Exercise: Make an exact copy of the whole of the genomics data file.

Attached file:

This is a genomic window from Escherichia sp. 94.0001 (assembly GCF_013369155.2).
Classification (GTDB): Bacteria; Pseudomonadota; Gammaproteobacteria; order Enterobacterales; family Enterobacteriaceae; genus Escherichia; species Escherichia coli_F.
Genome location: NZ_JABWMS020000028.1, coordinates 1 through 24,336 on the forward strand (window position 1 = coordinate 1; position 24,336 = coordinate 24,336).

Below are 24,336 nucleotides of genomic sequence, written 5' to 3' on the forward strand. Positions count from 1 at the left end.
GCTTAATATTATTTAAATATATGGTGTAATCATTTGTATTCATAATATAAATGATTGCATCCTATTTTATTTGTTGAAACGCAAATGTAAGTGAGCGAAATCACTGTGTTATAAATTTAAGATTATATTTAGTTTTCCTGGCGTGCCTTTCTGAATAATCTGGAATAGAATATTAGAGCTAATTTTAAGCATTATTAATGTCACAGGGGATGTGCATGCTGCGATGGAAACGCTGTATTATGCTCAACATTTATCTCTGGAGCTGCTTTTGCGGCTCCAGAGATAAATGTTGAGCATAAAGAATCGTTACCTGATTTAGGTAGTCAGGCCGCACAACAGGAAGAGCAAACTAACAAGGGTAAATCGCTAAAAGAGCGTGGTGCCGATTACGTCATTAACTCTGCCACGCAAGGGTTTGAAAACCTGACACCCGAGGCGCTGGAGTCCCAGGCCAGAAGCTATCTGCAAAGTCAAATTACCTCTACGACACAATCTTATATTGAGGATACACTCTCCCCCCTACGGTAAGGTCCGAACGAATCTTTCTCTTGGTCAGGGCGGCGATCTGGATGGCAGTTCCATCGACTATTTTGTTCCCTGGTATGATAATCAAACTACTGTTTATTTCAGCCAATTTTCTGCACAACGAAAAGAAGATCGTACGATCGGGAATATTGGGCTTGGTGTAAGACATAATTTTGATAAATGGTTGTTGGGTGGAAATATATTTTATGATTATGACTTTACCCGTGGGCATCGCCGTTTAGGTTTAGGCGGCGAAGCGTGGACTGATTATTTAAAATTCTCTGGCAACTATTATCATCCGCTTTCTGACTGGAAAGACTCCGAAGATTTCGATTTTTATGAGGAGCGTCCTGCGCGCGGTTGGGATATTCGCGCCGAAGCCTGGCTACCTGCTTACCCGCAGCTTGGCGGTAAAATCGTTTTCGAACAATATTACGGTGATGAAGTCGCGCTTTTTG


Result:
This is a genomic window from Escherichia sp. 94.0001 (assembly GCF_013369155.2).
Classification (GTDB): Bacteria; Pseudomonadota; Gammaproteobacteria; order Enterobacterales; family Enterobacteriaceae; genus Escherichia; species Escherichia coli_F.
Genome location: NZ_JABWMS020000028.1, coordinates 1 through 24,336 on the forward strand (window position 1 = coordinate 1; position 24,336 = coordinate 24,336).

Below are 24,336 nucleotides of genomic sequence, written 5' to 3' on the forward strand. Positions count from 1 at the left end.
GCTTAATATTATTTAAATATATGGTGTAATCATTTGTATTCATAATATAAATGATTGCATCCTATTTTATTTGTTGAAACGCAAATGTAAGTGAGCGAAATCACTGTGTTATAAATTTAAGATTATATTTAGTTTTCCTGGCGTGCCTTTCTGAATAATCTGGAATAGAATATTAGAGCTAATTTTAAGCATTATTAATGTCACAGGGGATGTGCATGCTGCGATGGAAACGCTGTATTATGCTCAACATTTATCTCTGGAGCTGCTTTTGCGGCTCCAGAGATAAATGTTGAGCATAAAGAATCGTTACCTGATTTAGGTAGTCAGGCCGCACAACAGGAAGAGCAAACTAACAAGGGTAAATCGCTAAAAGAGCGTGGTGCCGATTACGTCATTAACTCTGCCACGCAAGGGTTTGAAAACCTGACACCCGAGGCGCTGGAGTCCCAGGCCAGAAGCTATCTGCAAAGTCAAATTACCTCTACGACACAATCTTATATTGAGGATACACTCTCCCCCCTACGGTAAGGTCCGAACGAATCTTTCTCTTGGTCAGGGCGGCGATCTGGATGGCAGTTCCATCGACTATTTTGTTCCCTGGTATGATAATCAAACTACTGTTTATTTCAGCCAATTTTCTGCACAACGAAAAGAAGATCGTACGATCGGGAATATTGGGCTTGGTGTAAGACATAATTTTGATAAATGGTTGTTGGGTGGAAATATATTTTATGATTATGACTTTACCCGTGGGCATCGCCGTTTAGGTTTAGGCGGCGAAGCGTGGACTGATTATTTAAAATTCTCTGGCAACTATTATCATCCGCTTTCTGACTGGAAAGACTCCGAAGATTTCGATTTTTATGAGGAGCGTCCTGCGCGCGGTTGGGATATTCGCGCCGAAGCCTGGCTACCTGCTTACCCGCAGCTTGGCGGTAAAATCGTTTTCGAACAATATTACGGTGATGAAGTCGCGCTTTTTG